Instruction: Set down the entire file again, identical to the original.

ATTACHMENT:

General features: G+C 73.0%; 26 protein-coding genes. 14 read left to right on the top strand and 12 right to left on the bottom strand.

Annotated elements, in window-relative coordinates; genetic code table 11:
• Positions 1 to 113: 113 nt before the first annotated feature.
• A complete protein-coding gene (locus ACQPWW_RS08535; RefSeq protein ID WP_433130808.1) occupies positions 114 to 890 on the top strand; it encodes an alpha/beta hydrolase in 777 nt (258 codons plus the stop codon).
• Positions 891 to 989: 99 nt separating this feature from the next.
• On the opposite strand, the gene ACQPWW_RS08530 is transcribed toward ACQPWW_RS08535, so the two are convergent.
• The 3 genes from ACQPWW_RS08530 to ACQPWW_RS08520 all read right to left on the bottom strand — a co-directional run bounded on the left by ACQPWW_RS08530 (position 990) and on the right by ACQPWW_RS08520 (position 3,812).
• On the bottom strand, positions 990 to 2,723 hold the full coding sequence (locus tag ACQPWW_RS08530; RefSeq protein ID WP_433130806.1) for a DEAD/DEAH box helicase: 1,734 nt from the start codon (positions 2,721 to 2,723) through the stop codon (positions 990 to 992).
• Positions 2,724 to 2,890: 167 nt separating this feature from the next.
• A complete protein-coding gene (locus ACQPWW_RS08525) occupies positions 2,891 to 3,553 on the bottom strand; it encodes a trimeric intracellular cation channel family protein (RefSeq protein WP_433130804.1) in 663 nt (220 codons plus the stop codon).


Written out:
General features: G+C 73.0%; 26 protein-coding genes. 14 read left to right on the top strand and 12 right to left on the bottom strand.

Annotated elements, in window-relative coordinates; genetic code table 11:
• Positions 1 to 113: 113 nt before the first annotated feature.
• A complete protein-coding gene (locus ACQPWW_RS08535; RefSeq protein ID WP_433130808.1) occupies positions 114 to 890 on the top strand; it encodes an alpha/beta hydrolase in 777 nt (258 codons plus the stop codon).
• Positions 891 to 989: 99 nt separating this feature from the next.
• On the opposite strand, the gene ACQPWW_RS08530 is transcribed toward ACQPWW_RS08535, so the two are convergent.
• The 3 genes from ACQPWW_RS08530 to ACQPWW_RS08520 all read right to left on the bottom strand — a co-directional run bounded on the left by ACQPWW_RS08530 (position 990) and on the right by ACQPWW_RS08520 (position 3,812).
• On the bottom strand, positions 990 to 2,723 hold the full coding sequence (locus tag ACQPWW_RS08530; RefSeq protein ID WP_433130806.1) for a DEAD/DEAH box helicase: 1,734 nt from the start codon (positions 2,721 to 2,723) through the stop codon (positions 990 to 992).
• Positions 2,724 to 2,890: 167 nt separating this feature from the next.
• A complete protein-coding gene (locus ACQPWW_RS08525) occupies positions 2,891 to 3,553 on the bottom strand; it encodes a trimeric intracellular cation channel family protein (RefSeq protein WP_433130804.1) in 663 nt (220 codons plus the stop codon).